In $\mathbb R$, a subset is compact in and only if it is closed and bounded. The open interval $A=(0,1)$ is not closed so is not compact. Hence there must exist a sequence $\{a_n\}_{n\in\mathbb N}$ without cluster points (otherwise $A$ would be compact). Is it possible to find such a sequence?

It should be easy since the sequence has countable many points where the open interval is uncountable, but I can't find any sequence. On the other hand, after having a look at If $X$ is not countably compact, then there exists a countable subset without accumulation points, I'm not sure this is possible, because $A$ is countable compact, isn't it?

Motivation. I'm studing sequential spaces and I was wondering how the definition of sequentially open is modifed when you allow the sequence to have no limit points. I have included the tag soft questionbecause I'm not really worried about that. It's out of curiosity.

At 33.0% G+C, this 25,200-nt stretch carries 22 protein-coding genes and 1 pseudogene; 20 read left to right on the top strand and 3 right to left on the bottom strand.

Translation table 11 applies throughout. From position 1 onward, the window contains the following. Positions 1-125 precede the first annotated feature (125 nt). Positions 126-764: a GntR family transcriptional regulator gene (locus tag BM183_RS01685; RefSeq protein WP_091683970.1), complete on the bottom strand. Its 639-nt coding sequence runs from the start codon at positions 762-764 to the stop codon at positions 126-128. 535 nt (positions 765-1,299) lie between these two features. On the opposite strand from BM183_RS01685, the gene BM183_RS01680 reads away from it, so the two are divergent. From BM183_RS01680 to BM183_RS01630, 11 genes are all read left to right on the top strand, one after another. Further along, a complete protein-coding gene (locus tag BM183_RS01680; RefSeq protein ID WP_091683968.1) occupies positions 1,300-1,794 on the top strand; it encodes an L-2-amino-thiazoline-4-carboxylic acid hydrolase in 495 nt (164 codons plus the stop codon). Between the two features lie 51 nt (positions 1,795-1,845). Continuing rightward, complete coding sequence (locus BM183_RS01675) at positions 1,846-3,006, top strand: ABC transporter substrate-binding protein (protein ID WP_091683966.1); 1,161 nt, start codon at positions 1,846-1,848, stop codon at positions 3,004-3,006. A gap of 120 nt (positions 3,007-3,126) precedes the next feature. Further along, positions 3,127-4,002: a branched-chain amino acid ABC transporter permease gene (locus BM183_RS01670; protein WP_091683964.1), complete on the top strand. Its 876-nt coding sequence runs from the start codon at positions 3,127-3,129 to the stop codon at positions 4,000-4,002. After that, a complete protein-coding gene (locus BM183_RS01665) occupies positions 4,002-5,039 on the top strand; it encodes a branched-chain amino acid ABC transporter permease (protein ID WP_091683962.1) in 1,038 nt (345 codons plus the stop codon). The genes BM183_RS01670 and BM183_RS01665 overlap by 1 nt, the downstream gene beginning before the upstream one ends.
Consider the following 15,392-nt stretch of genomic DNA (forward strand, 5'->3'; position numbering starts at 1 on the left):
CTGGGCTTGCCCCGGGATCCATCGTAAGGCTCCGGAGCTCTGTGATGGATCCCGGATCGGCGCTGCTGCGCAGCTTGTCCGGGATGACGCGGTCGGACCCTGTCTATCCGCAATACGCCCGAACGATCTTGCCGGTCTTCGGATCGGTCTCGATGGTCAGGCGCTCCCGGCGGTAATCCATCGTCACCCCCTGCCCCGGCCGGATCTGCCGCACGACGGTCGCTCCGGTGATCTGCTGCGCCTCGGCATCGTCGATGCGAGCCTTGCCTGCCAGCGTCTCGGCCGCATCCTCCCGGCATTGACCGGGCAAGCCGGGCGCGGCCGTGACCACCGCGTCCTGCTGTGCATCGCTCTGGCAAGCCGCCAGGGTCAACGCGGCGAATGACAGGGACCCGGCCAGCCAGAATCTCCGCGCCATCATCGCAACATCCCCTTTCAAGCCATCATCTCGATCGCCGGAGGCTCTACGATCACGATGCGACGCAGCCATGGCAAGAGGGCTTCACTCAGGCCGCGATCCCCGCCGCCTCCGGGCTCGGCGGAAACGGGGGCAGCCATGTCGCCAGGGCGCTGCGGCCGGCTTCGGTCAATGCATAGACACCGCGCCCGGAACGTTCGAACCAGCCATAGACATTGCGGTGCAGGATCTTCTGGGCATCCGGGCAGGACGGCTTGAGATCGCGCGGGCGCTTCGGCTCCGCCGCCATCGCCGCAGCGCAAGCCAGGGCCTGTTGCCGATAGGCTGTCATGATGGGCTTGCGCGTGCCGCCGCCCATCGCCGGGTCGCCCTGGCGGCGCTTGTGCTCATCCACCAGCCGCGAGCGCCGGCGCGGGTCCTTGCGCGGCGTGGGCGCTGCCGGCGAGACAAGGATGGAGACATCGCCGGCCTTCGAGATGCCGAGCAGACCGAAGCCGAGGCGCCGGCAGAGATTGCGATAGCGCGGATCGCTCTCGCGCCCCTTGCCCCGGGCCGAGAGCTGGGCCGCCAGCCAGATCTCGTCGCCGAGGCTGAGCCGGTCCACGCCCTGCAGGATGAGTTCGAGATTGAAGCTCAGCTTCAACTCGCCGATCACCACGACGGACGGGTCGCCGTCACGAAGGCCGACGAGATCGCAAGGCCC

• 1
    $\begingroup$ Any sequence in $(0,1)$ which is convergent to $0$ or $1$ elements of $\bar{A}\setminus A$ (cluster points outside $A$). $\endgroup$ – Robert Z Oct 3 '18 at 16:57
  • $\begingroup$ Mmmm yes. It was obvious, wasn't it? Anyway, thanks. $\endgroup$ – Dog_69 Oct 3 '18 at 17:06
  • $\begingroup$ What do you mean? Did I misunderstood your question? $\endgroup$ – Robert Z Oct 3 '18 at 17:09
  • $\begingroup$ @RobertZ No no. But thanks to your comments I have realized that it was an stupid question. But your answer is fine. $\endgroup$ – Dog_69 Oct 3 '18 at 17:15

The sequence defined by $a_n = \frac{1}{n}$ for $n \geq 2$ is a sequence of $(0,1)$ that has no accumulation point in $(0,1)$.


Your Answer

By clicking “Post Your Answer”, you agree to our terms of service, privacy policy and cookie policy

Not the answer you're looking for? Browse other questions tagged or ask your own question.